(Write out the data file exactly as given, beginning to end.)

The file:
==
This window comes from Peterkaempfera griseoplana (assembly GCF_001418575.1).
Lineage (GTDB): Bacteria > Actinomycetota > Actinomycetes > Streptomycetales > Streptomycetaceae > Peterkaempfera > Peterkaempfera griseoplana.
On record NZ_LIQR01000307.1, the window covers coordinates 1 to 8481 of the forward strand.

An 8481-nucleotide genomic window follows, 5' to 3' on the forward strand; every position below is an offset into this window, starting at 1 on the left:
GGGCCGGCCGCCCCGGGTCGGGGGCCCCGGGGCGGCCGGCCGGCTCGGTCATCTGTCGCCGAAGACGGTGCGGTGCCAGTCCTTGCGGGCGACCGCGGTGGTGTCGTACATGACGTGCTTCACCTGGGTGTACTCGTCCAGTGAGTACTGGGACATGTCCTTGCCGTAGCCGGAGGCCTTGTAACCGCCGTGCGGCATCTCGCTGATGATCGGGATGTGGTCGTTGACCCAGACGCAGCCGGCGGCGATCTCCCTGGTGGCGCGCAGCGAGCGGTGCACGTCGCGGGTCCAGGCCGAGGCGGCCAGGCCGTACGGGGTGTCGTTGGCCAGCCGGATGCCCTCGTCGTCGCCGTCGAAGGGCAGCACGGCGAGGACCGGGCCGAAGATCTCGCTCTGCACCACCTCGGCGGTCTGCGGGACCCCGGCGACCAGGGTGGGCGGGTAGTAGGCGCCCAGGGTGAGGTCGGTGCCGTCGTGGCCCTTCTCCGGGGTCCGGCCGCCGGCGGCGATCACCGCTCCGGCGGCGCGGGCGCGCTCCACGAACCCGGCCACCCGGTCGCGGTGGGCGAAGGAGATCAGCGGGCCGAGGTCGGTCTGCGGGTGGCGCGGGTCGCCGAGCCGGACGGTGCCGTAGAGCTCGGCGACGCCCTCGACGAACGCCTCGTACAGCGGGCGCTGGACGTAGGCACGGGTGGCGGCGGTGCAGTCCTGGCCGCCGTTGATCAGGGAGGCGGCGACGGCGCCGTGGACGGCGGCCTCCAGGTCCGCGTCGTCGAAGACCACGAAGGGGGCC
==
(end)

This window comes from Peterkaempfera griseoplana (assembly GCF_001418575.1).
Lineage (GTDB): Bacteria > Actinomycetota > Actinomycetes > Streptomycetales > Streptomycetaceae > Peterkaempfera > Peterkaempfera griseoplana.
On record NZ_LIQR01000307.1, the window covers coordinates 1 to 8481 of the forward strand.

An 8481-nucleotide genomic window follows, 5' to 3' on the forward strand; every position below is an offset into this window, starting at 1 on the left:
GGGCCGGCCGCCCCGGGTCGGGGGCCCCGGGGCGGCCGGCCGGCTCGGTCATCTGTCGCCGAAGACGGTGCGGTGCCAGTCCTTGCGGGCGACCGCGGTGGTGTCGTACATGACGTGCTTCACCTGGGTGTACTCGTCCAGTGAGTACTGGGACATGTCCTTGCCGTAGCCGGAGGCCTTGTAACCGCCGTGCGGCATCTCGCTGATGATCGGGATGTGGTCGTTGACCCAGACGCAGCCGGCGGCGATCTCCCTGGTGGCGCGCAGCGAGCGGTGCACGTCGCGGGTCCAGGCCGAGGCGGCCAGGCCGTACGGGGTGTCGTTGGCCAGCCGGATGCCCTCGTCGTCGCCGTCGAAGGGCAGCACGGCGAGGACCGGGCCGAAGATCTCGCTCTGCACCACCTCGGCGGTCTGCGGGACCCCGGCGACCAGGGTGGGCGGGTAGTAGGCGCCCAGGGTGAGGTCGGTGCCGTCGTGGCCCTTCTCCGGGGTCCGGCCGCCGGCGGCGATCACCGCTCCGGCGGCGCGGGCGCGCTCCACGAACCCGGCCACCCGGTCGCGGTGGGCGAAGGAGATCAGCGGGCCGAGGTCGGTCTGCGGGTGGCGCGGGTCGCCGAGCCGGACGGTGCCGTAGAGCTCGGCGACGCCCTCGACGAACGCCTCGTACAGCGGGCGCTGGACGTAGGCACGGGTGGCGGCGGTGCAGTCCTGGCCGCCGTTGATCAGGGAGGCGGCGACGGCGCCGTGGACGGCGGCCTCCAGGTCCGCGTCGTCGAAGACCACGAAGGGGGCC